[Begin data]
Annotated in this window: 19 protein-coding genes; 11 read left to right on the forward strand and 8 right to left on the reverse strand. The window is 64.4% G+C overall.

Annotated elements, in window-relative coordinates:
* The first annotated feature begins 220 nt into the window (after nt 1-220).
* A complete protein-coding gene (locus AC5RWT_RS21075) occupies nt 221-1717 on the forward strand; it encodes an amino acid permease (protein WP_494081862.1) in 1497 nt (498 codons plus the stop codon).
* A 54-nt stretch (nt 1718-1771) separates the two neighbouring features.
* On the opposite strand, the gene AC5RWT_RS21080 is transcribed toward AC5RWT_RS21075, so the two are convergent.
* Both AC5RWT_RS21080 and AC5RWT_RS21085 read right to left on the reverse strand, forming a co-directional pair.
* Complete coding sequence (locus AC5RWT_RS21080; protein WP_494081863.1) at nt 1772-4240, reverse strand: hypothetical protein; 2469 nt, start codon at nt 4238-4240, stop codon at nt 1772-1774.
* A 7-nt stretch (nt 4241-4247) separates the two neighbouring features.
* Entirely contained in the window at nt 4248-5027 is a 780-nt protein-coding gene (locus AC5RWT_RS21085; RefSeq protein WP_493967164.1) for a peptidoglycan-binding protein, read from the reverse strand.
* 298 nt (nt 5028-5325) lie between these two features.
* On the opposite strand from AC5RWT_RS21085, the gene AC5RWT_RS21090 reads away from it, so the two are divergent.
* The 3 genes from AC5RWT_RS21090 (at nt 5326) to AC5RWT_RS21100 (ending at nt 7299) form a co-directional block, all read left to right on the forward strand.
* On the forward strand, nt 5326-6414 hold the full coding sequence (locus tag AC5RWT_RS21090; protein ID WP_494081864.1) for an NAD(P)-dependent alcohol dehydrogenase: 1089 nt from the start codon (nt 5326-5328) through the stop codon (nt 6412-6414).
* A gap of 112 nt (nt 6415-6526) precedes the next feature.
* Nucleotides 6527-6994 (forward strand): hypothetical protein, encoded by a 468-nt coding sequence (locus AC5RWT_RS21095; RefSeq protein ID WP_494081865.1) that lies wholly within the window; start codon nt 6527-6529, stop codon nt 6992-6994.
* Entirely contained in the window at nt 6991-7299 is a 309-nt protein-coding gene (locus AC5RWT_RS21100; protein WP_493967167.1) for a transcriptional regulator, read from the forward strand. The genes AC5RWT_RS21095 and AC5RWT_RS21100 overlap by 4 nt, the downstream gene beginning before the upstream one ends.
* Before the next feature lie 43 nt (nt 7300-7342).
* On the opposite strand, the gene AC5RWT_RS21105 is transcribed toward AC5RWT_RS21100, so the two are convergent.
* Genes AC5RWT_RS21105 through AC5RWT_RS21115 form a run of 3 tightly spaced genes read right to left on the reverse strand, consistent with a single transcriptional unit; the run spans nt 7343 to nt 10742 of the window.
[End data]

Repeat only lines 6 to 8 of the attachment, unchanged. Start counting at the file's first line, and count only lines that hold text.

* On the opposite strand, the gene AC5RWT_RS21080 is transcribed toward AC5RWT_RS21075, so the two are convergent.
* Both AC5RWT_RS21080 and AC5RWT_RS21085 read right to left on the reverse strand, forming a co-directional pair.
* Complete coding sequence (locus AC5RWT_RS21080; protein WP_494081863.1) at nt 1772-4240, reverse strand: hypothetical protein; 2469 nt, start codon at nt 4238-4240, stop codon at nt 1772-1774.